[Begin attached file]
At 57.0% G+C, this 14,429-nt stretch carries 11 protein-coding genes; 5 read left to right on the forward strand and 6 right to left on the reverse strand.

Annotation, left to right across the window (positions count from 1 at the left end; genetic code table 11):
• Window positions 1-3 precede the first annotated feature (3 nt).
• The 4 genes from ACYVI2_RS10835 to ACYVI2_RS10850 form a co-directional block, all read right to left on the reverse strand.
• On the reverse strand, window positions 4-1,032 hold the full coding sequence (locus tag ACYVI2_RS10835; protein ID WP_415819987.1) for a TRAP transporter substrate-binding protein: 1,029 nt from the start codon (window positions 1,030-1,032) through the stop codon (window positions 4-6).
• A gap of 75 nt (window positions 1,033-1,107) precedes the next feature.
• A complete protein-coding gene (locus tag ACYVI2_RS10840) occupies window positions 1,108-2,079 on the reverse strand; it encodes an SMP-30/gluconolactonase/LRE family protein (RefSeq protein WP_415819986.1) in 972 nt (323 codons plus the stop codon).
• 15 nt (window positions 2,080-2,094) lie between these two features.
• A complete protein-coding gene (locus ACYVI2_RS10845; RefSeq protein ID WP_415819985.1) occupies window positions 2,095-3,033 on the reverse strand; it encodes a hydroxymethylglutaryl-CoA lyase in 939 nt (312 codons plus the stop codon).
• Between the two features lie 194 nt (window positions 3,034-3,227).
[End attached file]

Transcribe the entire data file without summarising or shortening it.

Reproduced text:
At 57.0% G+C, this 14,429-nt stretch carries 11 protein-coding genes; 5 read left to right on the forward strand and 6 right to left on the reverse strand.

Annotation, left to right across the window (positions count from 1 at the left end; genetic code table 11):
• Window positions 1-3 precede the first annotated feature (3 nt).
• The 4 genes from ACYVI2_RS10835 to ACYVI2_RS10850 form a co-directional block, all read right to left on the reverse strand.
• On the reverse strand, window positions 4-1,032 hold the full coding sequence (locus tag ACYVI2_RS10835; protein ID WP_415819987.1) for a TRAP transporter substrate-binding protein: 1,029 nt from the start codon (window positions 1,030-1,032) through the stop codon (window positions 4-6).
• A gap of 75 nt (window positions 1,033-1,107) precedes the next feature.
• A complete protein-coding gene (locus tag ACYVI2_RS10840) occupies window positions 1,108-2,079 on the reverse strand; it encodes an SMP-30/gluconolactonase/LRE family protein (RefSeq protein WP_415819986.1) in 972 nt (323 codons plus the stop codon).
• 15 nt (window positions 2,080-2,094) lie between these two features.
• A complete protein-coding gene (locus ACYVI2_RS10845; RefSeq protein ID WP_415819985.1) occupies window positions 2,095-3,033 on the reverse strand; it encodes a hydroxymethylglutaryl-CoA lyase in 939 nt (312 codons plus the stop codon).
• Between the two features lie 194 nt (window positions 3,034-3,227).